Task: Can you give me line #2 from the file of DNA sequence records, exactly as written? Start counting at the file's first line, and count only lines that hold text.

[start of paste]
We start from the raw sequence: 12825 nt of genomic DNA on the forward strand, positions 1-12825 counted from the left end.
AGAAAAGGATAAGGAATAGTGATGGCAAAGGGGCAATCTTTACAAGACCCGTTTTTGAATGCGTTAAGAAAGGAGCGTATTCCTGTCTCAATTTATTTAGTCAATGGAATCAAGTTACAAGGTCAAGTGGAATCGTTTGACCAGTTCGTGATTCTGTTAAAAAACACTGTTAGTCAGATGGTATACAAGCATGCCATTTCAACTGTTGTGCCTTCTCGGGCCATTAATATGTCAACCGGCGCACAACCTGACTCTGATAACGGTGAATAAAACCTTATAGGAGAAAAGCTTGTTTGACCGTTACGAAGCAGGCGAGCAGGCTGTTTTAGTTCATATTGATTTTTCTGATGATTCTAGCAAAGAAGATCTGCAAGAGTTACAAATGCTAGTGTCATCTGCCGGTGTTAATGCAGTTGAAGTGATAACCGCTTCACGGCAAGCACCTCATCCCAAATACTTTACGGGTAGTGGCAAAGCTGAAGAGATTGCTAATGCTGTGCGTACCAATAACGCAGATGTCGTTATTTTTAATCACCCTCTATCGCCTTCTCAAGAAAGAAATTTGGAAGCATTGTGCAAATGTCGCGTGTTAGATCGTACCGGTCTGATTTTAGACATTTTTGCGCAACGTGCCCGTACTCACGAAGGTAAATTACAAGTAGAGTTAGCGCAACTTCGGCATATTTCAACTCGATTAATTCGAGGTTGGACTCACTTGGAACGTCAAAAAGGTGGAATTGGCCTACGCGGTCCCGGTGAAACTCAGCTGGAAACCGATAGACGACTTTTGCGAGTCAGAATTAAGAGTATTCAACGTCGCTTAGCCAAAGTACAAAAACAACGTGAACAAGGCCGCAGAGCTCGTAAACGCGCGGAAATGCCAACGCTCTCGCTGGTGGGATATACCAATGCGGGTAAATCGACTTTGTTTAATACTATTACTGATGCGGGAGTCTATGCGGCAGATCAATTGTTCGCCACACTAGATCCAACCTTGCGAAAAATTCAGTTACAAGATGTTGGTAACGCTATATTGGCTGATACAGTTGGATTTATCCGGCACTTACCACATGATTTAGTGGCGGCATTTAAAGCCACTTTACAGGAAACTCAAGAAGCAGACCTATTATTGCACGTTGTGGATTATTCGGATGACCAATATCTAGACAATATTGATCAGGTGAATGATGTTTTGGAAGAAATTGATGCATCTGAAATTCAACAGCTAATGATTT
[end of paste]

AGAAAAGGATAAGGAATAGTGATGGCAAAGGGGCAATCTTTACAAGACCCGTTTTTGAATGCGTTAAGAAAGGAGCGTATTCCTGTCTCAATTTATTTAGTCAATGGAATCAAGTTACAAGGTCAAGTGGAATCGTTTGACCAGTTCGTGATTCTGTTAAAAAACACTGTTAGTCAGATGGTATACAAGCATGCCATTTCAACTGTTGTGCCTTCTCGGGCCATTAATATGTCAACCGGCGCACAACCTGACTCTGATAACGGTGAATAAAACCTTATAGGAGAAAAGCTTGTTTGACCGTTACGAAGCAGGCGAGCAGGCTGTTTTAGTTCATATTGATTTTTCTGATGATTCTAGCAAAGAAGATCTGCAAGAGTTACAAATGCTAGTGTCATCTGCCGGTGTTAATGCAGTTGAAGTGATAACCGCTTCACGGCAAGCACCTCATCCCAAATACTTTACGGGTAGTGGCAAAGCTGAAGAGATTGCTAATGCTGTGCGTACCAATAACGCAGATGTCGTTATTTTTAATCACCCTCTATCGCCTTCTCAAGAAAGAAATTTGGAAGCATTGTGCAAATGTCGCGTGTTAGATCGTACCGGTCTGATTTTAGACATTTTTGCGCAACGTGCCCGTACTCACGAAGGTAAATTACAAGTAGAGTTAGCGCAACTTCGGCATATTTCAACTCGATTAATTCGAGGTTGGACTCACTTGGAACGTCAAAAAGGTGGAATTGGCCTACGCGGTCCCGGTGAAACTCAGCTGGAAACCGATAGACGACTTTTGCGAGTCAGAATTAAGAGTATTCAACGTCGCTTAGCCAAAGTACAAAAACAACGTGAACAAGGCCGCAGAGCTCGTAAACGCGCGGAAATGCCAACGCTCTCGCTGGTGGGATATACCAATGCGGGTAAATCGACTTTGTTTAATACTATTACTGATGCGGGAGTCTATGCGGCAGATCAATTGTTCGCCACACTAGATCCAACCTTGCGAAAAATTCAGTTACAAGATGTTGGTAACGCTATATTGGCTGATACAGTTGGATTTATCCGGCACTTACCACATGATTTAGTGGCGGCATTTAAAGCCACTTTACAGGAAACTCAAGAAGCAGACCTATTATTGCACGTTGTGGATTATTCGGATGACCAATATCTAGACAATATTGATCAGGTGAATGATGTTTTGGAAGAAATTGATGCATCTGAAATTCAACAGCTAATGATTT